Bank of Ireland working on plan to avoid paying State €455m fee
Fee payable next spring unless bank raises €1.8bn to pay back State preference shares
Bank of Ireland’s Andrew Keating and Richie Boucher at the launch of BoI’s interim results yesterday. Photograph: Alan Betson
Bank of Ireland (BOI) is working on a strategy to avoid accruing an additional €445 million “step-up” payment to the Government, if it fails to pay back the State’s €1.78 billion holding of high-interest preference shares by next spring.
The issue is seen as a top priority within the bank, which yesterday reported its results for the first half of the year. One possibility being discussed in political circles is that the bank could tap its existing shareholders, such as Wilbur Ross, for cash to pay off the State’s preference shares before the March 31st deadline.
The Government took out the preference shares in 2009 and they pay a coupon of 10.25 per cent, or currently about €182 million annually. Under the terms of their issuance, if the preference shares are not paid back by March 31st next year an additional 25 per cent “step-up” liability is attached to the total sum owed.
“We are working on a range of options [in relation to the preference shares],” said Richie Boucher, the bank’s chief executive. He told a media briefing yesterday it was management’s preference to pay off the shares as soon as possible.
“It is psychologically important to our sense of self worth to repay the State. We like to pay our debts,” he said.
BOI is also barred from making dividend payments until the end of 2015, as long as the preference shares remain unredeemed. Andrew Keating, the bank’s chief financial officer, said the payment of dividends is “a factor” in its thinking as it formulates a preference share strategy.
The bank yesterday struck an upbeat tone as it delivered its interim results, which saw losses narrow from €1.26 billion a year ago to €504 million. BOI said it is moving “closer to profitability” and asserted that its four-year crisis had come to an end and it is nearing “normality”.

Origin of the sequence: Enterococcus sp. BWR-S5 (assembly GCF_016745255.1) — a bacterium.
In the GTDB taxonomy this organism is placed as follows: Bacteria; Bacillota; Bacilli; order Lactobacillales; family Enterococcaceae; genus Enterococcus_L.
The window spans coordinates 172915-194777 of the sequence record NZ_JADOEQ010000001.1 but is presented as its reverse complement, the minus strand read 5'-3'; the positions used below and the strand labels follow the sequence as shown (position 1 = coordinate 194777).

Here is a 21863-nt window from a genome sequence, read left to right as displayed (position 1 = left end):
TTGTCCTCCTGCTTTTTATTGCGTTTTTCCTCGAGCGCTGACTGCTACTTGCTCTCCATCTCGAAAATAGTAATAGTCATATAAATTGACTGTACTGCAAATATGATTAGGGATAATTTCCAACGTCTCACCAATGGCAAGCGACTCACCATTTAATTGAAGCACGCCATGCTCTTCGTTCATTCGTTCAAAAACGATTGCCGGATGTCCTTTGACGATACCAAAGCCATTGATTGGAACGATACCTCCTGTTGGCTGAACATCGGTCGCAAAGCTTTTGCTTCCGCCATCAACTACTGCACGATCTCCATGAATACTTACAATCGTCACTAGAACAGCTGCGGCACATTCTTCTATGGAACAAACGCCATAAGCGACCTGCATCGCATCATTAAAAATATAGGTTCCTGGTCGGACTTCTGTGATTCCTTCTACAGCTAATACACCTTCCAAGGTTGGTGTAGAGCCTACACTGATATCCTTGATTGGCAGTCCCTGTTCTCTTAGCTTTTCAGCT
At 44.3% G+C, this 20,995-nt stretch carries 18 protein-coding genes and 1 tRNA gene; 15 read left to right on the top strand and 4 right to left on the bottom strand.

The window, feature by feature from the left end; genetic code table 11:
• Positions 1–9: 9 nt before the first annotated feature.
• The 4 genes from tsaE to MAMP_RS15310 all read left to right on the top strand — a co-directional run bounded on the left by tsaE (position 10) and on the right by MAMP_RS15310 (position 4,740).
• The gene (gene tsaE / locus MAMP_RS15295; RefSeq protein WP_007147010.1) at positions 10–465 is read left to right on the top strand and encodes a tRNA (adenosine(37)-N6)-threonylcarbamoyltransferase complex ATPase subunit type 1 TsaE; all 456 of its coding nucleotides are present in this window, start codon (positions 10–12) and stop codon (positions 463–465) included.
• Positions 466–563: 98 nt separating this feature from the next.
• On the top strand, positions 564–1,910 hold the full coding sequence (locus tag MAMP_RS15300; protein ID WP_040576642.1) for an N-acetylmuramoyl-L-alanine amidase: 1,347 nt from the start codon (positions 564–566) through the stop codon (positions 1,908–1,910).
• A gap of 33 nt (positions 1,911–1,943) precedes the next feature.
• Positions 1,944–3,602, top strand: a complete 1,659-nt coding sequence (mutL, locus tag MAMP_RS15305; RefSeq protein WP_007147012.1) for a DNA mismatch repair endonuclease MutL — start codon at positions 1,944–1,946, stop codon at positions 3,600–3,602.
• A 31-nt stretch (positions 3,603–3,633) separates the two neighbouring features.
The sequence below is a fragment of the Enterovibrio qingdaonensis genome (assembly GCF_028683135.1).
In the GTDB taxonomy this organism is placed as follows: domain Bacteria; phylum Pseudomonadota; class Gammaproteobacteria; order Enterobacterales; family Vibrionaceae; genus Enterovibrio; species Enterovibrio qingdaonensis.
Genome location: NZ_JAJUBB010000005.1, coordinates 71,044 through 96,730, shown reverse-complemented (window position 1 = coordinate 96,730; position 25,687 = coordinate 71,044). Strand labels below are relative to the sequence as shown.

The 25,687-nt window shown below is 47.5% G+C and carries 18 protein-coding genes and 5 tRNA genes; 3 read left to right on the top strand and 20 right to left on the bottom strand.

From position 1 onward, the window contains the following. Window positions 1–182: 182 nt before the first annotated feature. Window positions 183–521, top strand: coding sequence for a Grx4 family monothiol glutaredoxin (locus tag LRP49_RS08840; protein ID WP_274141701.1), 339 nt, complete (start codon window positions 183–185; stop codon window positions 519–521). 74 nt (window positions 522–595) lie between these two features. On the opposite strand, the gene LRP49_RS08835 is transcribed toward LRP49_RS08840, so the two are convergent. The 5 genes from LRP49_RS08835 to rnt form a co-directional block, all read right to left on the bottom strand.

Its income over the first six months of the year rose 36 per cent to almost €1.2 billion. The bank’s net interest margin, a measurement of the profitability of its lending closely watched by investors, jumped from 1.3 per cent to 1.65 per cent.
Profits before making provisions for loan losses rose to €380 million, while the bank made a net loss after provisioning for the half-year period of €455 million, narrowing from €1.1 billion a year ago. The rate of growth in mortgage arrears is also showing signs of slowing down, although the figures are still rising.
About 10.5 per cent of owner-occupier loans are in arrears of 90 days or more, while 26 per cent of buy-to-lets are in similar difficulty.
Mr Boucher said the bank was being “selective about returning to commercial property lending. “We have to look at reputational risk, we are cognisant of what people think,” he said.
He said property lending would “always be a component of our business, but it has to be very measured. We have the lessons of the past burned into our hearts and our brains.”
The bank said it has repaid 70 per cent, or €24 billion, of the liquidity funding it has received from the European Central Bank.